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Holcomb signs solar energy bill

INDIANAPOLIS – Gov. Eric Holcomb signed all remaining bills into law Tuesday – including ones affecting solar energy, alcohol law and newborns.

He did not issue any new vetoes, ending the session with just one.

Perhaps the most anticipated was Senate Bill 309, sponsored by Rep. Dave Ober, R-Albion. It gradually lowers the reimbursement for Hoosiers who install devices to use solar or wind power.

“I support solar as an important part of Indiana’s comprehensive energy mix,” Holcomb said in a statement. “I understand the concerns some have expressed, but this legislation ensures that those who currently have interests in small solar operations will not be affected for decades.”

In the past, Hoosiers’ expense of installing such technology was offset by producing their own energy and being able to sell any excess back to the power grid – at a premium rate.

But Senate Bill 309 reduces the payback through net metering over time.

Under the final version, anyone who installs solar panels or wind turbines by the end of this year will get the higher retail rate for their excess energy for 30 years. This grandfathering is meant to allow people to recoup the investment cost of the equipment.

Those who install solar or wind devices in the next five years will get the full retail rate for up to 15 years, but the longer people wait, the fewer number of years they will have at that rate. After 2022, anyone who installs the technology will receive a lower wholesale rate plus a premium of 25 percent.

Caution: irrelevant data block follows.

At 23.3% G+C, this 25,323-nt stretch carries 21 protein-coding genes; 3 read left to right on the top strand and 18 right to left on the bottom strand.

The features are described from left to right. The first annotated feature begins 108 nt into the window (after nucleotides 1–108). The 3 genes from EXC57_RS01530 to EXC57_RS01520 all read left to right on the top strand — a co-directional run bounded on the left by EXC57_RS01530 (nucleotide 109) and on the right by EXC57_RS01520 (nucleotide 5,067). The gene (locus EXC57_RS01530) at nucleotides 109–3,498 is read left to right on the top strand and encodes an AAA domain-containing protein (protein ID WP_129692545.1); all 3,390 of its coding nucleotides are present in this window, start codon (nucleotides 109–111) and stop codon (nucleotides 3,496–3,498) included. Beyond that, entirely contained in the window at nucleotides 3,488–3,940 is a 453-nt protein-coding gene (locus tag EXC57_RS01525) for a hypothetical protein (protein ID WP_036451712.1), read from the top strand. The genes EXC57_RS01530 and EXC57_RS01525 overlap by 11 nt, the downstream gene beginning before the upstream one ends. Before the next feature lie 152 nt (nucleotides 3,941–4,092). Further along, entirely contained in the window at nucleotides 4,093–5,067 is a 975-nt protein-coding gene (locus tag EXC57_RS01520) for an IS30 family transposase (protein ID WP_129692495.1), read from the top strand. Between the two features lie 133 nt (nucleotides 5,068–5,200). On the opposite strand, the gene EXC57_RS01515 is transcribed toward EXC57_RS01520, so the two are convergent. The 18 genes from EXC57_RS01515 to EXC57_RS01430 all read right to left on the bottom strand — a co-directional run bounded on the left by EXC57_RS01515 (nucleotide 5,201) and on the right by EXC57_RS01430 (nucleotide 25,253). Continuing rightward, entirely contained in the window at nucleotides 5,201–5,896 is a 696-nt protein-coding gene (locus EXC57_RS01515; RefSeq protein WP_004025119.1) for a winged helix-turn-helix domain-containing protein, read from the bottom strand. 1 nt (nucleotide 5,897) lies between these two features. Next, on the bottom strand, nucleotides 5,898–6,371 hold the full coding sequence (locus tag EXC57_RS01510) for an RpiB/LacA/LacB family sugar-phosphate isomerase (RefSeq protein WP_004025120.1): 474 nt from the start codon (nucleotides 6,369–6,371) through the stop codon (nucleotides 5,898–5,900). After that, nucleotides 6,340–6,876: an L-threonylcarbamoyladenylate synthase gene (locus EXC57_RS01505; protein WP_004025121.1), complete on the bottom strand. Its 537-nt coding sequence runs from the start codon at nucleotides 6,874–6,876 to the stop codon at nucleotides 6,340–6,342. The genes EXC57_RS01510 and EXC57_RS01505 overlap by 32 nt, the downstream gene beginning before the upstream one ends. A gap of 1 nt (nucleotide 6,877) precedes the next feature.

Utility companies pushed for the bill, saying right now other customers are subsidizing solar users to be on the grid. But opponents packed hearings to oppose the bill, saying it puts residential and business solar at a severe disadvantage and effectively kills the market.

A group even delivered 350 petition signatures to Holcomb’s office earlier this week – on a solar panel.

“By signing SB 309, Governor Holcomb has chosen to go against his No. 1 legislative priority, which is for Indiana to be a magnet for jobs,” said Jesse Kharbanda, executive director of the Hoosier Environmental Council. “SB 309 puts Indiana in a worse off position vis-a-vis our neighbors – and Midwestern competitors – with respect to customer-owned solar energy generation.”

Holcomb also signed House Bill 1496, a last-minute effort by lawmakers to plug a loophole that allowed two convenience stores to sell cold beer and liquor for carryout.

“I sign this bill with the understanding we need to review and make common-sense changes to Indiana’s alcohol laws,” the governor said.

Read full article at The Journal Gazette